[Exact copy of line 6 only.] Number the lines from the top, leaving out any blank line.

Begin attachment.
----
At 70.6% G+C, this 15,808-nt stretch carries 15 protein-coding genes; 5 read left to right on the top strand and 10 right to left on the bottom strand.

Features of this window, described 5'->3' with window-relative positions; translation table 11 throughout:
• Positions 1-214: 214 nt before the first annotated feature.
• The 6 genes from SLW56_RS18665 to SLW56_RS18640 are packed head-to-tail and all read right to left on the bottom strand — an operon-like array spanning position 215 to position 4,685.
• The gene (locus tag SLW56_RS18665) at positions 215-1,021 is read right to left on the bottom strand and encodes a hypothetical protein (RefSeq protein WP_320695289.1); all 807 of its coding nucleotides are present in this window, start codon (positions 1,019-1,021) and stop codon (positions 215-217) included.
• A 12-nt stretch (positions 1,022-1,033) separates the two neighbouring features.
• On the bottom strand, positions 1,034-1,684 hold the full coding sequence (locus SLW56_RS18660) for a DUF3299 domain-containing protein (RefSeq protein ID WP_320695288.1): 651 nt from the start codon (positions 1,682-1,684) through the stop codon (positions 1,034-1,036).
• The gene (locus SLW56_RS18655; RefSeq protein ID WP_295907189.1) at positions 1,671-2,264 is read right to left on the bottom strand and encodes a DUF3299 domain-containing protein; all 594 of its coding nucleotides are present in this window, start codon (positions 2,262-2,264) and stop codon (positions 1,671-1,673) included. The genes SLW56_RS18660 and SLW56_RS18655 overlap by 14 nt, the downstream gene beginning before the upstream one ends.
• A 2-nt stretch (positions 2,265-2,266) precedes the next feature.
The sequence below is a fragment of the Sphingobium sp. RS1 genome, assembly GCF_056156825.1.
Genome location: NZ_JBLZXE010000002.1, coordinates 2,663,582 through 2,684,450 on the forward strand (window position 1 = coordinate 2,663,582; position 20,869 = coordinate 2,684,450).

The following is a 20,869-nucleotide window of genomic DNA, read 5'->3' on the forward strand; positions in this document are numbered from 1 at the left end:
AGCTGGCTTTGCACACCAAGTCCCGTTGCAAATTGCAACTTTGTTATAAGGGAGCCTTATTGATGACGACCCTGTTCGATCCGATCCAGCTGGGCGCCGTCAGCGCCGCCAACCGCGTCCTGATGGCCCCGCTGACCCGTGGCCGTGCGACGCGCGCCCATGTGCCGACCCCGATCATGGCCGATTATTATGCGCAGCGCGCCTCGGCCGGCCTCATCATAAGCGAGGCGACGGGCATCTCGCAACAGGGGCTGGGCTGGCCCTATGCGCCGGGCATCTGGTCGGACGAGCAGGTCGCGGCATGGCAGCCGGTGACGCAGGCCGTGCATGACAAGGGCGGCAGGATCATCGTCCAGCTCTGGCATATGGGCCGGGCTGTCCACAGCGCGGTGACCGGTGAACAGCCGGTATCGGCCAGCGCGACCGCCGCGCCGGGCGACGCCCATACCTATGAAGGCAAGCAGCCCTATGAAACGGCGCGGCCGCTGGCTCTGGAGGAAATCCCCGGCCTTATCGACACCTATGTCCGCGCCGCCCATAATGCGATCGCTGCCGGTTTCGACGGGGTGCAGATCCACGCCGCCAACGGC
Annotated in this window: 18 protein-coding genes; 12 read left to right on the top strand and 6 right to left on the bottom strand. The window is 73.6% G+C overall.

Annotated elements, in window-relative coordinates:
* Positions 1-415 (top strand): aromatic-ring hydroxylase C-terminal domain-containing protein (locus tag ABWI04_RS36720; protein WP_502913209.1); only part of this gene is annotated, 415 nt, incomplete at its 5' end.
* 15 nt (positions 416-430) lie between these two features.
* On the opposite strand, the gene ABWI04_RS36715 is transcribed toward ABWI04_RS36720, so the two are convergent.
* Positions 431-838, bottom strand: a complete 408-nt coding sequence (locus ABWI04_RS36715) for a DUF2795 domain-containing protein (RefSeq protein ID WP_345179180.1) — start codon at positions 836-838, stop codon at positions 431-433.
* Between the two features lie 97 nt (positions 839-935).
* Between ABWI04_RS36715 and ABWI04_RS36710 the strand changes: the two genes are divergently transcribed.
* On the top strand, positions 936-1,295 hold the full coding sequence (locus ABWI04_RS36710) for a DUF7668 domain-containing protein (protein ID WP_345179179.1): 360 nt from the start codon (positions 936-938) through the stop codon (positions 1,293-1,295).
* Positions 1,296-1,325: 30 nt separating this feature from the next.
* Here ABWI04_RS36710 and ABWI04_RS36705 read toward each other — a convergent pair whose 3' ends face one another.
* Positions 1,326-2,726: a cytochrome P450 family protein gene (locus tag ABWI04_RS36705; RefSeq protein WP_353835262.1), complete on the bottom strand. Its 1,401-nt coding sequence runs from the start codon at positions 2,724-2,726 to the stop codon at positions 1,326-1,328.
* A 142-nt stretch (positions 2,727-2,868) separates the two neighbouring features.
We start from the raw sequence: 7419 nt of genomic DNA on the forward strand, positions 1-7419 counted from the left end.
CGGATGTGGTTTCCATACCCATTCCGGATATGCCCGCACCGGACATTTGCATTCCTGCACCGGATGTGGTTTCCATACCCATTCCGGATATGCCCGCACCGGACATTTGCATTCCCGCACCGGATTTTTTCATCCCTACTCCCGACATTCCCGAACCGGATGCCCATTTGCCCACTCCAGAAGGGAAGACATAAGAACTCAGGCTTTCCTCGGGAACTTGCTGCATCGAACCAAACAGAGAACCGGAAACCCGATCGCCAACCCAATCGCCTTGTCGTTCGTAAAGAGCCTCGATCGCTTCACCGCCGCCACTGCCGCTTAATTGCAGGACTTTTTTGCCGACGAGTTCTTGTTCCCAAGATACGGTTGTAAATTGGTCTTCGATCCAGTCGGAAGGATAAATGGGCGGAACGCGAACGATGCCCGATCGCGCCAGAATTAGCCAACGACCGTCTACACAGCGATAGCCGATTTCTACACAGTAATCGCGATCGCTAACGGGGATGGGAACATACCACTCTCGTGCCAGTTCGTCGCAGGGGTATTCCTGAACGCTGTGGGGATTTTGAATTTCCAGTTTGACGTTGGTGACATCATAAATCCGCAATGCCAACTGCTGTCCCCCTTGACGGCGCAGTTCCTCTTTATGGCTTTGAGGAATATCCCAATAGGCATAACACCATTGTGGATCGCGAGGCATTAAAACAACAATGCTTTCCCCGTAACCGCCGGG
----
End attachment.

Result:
• A 12-nt stretch (positions 1,022-1,033) separates the two neighbouring features.